It’s like the FA have a gleaming jotter full of join-the-dots pictures of luscious apples, but so cack-handed are they at wielding the pen of innovation that every single one comes out looking like an onion. Why do they view it as a separate entity to football (especially in development) rather than a shining example? Why the hell does the whole guidance on Futsal portray it as an inferior game?

England do actually have a futsal team, you’ll be pleased to know. Their record, since the first international in 2006, is P50, W7, D3, L40. Their history includes shoeings by Poland (16-0), Azerbaijan (11-0) and Hungary (15-0) and smaller, but no less ignominious defeats to Cyprus, Libya, Indonesia, Malaysia, Kazakhstan and Macedonia (among others). It’s not really fair to criticise, I know, when you come to the party so late. The question here is why.

Why isn’t Futsal used, as it is in other countries, as an ‘aspect of youth development’? Fewer players, more touches, tight spaces, close control, attacking improvisation, speed of thought and reflexes – Futsal’s list of traits is more like one of desirable attributes. I’m sure there are small-sided games taking place among young players all over the country, but it just seems the FA are once again painfully behind the curve. On previous form, there is absolutely no shame in copying the continent. The game is formalised, centrally governed and cannot fail to improve the standard of the players that play it.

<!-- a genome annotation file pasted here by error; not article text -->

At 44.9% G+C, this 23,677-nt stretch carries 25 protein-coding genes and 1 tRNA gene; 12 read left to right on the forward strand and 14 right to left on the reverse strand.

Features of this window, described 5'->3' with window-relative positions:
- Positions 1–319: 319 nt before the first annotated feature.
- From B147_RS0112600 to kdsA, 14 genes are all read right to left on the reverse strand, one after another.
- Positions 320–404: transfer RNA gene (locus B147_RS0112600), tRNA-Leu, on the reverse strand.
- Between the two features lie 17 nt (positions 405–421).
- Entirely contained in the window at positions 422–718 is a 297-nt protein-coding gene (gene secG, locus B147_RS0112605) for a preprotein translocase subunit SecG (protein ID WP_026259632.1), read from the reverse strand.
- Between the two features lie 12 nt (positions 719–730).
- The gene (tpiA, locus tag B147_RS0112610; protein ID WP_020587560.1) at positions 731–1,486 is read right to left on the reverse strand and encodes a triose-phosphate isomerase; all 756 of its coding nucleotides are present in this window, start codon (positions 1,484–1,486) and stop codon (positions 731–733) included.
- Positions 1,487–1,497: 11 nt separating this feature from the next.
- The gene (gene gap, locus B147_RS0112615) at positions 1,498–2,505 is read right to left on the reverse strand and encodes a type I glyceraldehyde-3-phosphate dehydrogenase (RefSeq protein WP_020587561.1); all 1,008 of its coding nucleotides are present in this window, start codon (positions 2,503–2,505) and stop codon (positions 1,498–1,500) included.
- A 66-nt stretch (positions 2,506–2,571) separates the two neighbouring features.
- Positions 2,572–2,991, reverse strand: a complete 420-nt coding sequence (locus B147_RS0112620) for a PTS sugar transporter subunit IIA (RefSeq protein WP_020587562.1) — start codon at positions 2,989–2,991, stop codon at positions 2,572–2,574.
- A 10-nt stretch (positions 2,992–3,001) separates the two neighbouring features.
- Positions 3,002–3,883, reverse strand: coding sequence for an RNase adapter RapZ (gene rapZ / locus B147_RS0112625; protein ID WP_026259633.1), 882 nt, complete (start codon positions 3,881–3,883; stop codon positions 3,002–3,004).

It places considerable demand on technique, movement, tactical awareness and fitness. And if you don’t believe me, take it from Luis Felipe Scolari – a WORLD CUP WINNING COACH, lest we forget: "Futsal is a good starting point for a footballer, we need to take advantage of what Futsal has to offer – namely the lightning speed with which it is played". Big Phil speaks the truth. COME ON FA. Get the kids playing it. Futsal is the way forward. And if you were in any doubt, can you imagine our kids doing this?

1 comment:

  1. I have 2 sons who play for a local boys club in Scotland and also attend Futebol De Salao/Brazillian Soccer Skills classes. To say that BSS has improved their skills and awareness would be a massive understatement. When you see the BSS kids playing for the boys club you can see a noticable diffence in their composure on the ball and positional-sense on the pitch - they also try to keep the ball on the deck and thread a pass through rather than hoof it up the park and hope for the best. However, I think there needs to a change (and some people don't like change) in mindset within UK football from the SFA/FA as a whole and to act on the suggestions made in the article or we're going to be left far, far behind.